In certain visa cases a child continues to be classified as a child after he/she becomes 21, if the petition was filed for him/her when he/she was still under 21 years of age. For example, a IR-2 child of an American citizen remains a child after the age of 21 if a petition was filed for him/her on or after August 6, 2002, when he/she was still under 21 years old. The child must meet other requirements of a child as listed above.

Cohabit: To live together without a legal marriage ceremony.

Common-law marriage: An agreement between a man and woman to enter into marriage without a civil or religious ceremony. It may not be recognized as a marriage for immigration purposes.

Conditional Immigrant -- This is the temporary immigrant status given to:

The spouse and children of a family based petitioner, where the marriage was less than two years old when such status was conferred; or,

An immigrant investor.

Conditional immigrant status is valid for two years. In the three month period immediately prior to the expiration of the two years, the conditional immigrant must file a petition to have the condition removed and his or her status made permanent.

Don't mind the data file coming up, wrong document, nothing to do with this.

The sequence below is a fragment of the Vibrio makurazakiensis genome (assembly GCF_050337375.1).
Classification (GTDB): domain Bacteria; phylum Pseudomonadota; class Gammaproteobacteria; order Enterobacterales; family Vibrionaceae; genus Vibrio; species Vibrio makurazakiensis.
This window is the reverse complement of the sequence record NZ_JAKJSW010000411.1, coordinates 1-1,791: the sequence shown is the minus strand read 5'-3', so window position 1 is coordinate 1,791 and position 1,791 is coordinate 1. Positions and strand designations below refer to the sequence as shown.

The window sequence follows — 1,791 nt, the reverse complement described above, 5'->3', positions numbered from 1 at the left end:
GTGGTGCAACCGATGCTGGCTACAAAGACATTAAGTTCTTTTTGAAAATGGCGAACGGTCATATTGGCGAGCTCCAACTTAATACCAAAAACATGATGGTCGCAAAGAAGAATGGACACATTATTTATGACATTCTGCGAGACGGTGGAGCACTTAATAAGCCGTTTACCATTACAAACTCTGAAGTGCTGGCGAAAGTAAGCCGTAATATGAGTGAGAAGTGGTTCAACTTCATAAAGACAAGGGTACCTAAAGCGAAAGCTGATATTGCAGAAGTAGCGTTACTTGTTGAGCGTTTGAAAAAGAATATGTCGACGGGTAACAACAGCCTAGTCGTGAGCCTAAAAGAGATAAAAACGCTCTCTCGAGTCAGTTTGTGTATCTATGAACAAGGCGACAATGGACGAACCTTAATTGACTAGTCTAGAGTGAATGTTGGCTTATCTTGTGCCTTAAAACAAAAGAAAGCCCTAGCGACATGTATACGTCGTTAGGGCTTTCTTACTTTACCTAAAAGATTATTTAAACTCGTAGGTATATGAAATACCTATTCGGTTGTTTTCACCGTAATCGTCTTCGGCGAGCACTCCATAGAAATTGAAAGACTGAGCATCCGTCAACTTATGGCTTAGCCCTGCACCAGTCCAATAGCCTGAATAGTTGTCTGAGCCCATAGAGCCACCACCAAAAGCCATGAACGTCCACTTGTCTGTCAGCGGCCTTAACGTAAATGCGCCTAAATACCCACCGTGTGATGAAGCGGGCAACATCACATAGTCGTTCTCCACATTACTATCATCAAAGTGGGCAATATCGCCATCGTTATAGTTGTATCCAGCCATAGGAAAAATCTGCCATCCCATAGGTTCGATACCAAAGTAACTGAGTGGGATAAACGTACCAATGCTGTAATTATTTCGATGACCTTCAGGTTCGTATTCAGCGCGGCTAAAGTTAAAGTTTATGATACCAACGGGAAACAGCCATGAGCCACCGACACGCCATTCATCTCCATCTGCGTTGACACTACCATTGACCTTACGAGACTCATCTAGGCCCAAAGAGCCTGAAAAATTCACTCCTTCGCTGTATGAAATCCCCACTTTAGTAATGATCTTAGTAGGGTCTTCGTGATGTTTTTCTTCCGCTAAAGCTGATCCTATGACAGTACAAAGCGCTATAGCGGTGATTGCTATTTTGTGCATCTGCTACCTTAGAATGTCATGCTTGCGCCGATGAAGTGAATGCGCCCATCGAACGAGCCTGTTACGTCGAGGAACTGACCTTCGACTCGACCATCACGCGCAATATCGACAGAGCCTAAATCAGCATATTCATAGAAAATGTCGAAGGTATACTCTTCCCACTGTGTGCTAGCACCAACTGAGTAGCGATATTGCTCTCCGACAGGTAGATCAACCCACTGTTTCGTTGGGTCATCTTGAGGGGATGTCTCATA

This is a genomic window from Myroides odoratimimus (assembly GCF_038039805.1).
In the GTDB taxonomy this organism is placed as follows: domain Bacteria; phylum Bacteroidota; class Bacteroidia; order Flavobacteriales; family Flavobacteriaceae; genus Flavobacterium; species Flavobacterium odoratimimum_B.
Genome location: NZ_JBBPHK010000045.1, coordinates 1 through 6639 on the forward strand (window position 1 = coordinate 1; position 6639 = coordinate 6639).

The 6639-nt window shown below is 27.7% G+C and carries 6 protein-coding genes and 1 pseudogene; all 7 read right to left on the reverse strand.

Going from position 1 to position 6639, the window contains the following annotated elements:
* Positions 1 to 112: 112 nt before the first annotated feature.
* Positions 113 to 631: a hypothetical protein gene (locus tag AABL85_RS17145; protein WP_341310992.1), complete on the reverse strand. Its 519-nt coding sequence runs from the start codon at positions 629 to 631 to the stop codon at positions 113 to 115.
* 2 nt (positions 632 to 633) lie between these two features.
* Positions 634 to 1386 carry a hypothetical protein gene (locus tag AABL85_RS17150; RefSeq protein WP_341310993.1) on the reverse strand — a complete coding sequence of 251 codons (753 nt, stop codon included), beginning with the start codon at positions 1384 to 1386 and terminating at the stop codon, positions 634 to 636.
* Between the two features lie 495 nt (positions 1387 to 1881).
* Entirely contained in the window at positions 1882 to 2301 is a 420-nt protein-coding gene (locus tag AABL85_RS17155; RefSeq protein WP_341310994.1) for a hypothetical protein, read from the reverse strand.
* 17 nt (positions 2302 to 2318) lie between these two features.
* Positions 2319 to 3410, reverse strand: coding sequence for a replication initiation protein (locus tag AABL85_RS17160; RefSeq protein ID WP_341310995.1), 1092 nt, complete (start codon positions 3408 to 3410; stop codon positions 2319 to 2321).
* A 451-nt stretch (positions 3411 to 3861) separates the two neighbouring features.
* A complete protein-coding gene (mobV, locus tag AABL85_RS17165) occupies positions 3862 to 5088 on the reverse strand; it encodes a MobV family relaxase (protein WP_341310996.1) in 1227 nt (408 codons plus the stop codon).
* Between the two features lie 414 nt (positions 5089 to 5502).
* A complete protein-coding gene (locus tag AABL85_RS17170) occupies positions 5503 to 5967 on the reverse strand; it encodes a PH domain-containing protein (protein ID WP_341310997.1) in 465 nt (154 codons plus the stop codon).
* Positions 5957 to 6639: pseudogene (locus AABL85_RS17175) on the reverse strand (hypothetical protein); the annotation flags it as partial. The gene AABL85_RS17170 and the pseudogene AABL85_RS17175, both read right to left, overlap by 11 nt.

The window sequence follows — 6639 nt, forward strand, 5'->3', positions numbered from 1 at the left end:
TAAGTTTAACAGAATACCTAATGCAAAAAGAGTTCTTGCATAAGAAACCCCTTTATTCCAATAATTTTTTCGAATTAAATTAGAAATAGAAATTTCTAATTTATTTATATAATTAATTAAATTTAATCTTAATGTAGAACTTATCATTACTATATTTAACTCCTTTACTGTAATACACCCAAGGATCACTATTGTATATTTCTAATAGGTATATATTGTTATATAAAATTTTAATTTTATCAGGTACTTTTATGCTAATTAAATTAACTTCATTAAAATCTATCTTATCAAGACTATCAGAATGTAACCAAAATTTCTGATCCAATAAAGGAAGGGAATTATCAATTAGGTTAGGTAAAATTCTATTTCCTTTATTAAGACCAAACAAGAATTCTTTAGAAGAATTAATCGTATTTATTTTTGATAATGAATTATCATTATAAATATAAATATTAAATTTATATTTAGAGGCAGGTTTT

Country of Birth: The country in which a person is born.

Chargeability: The independent country to which an immigrant entering under the preference system is accredited for purposes of numerical limitations.

Citizenship: The country in which a person is born (and has not renounced or lost citizenship) or naturalized and to which that person owes allegiance and by which he or she is entitled to be protected. Former Allegiance: The previous country of citizenship of a naturalized U.S. citizen or of a person who derived U.S. citizenship.

(Last) Residence: The country in which an alien habitually resided prior to entering the United States.

Nationality: The country of a person's citizenship or country in which the person is deemed a national.

Crewman -- A foreign national serving in any capacity on board a vessel or aircraft. Crewmen are admitted for twenty-nine days, with no extensions. Crewmen required to depart on the same vessel on which they arrived are classified as D-1s. Crewmen who depart on a vessel different than the one on which they arrived are classified as D-2s. Although these aliens are nonimmigrants, crewmen are not included in nonimmigrant admission data.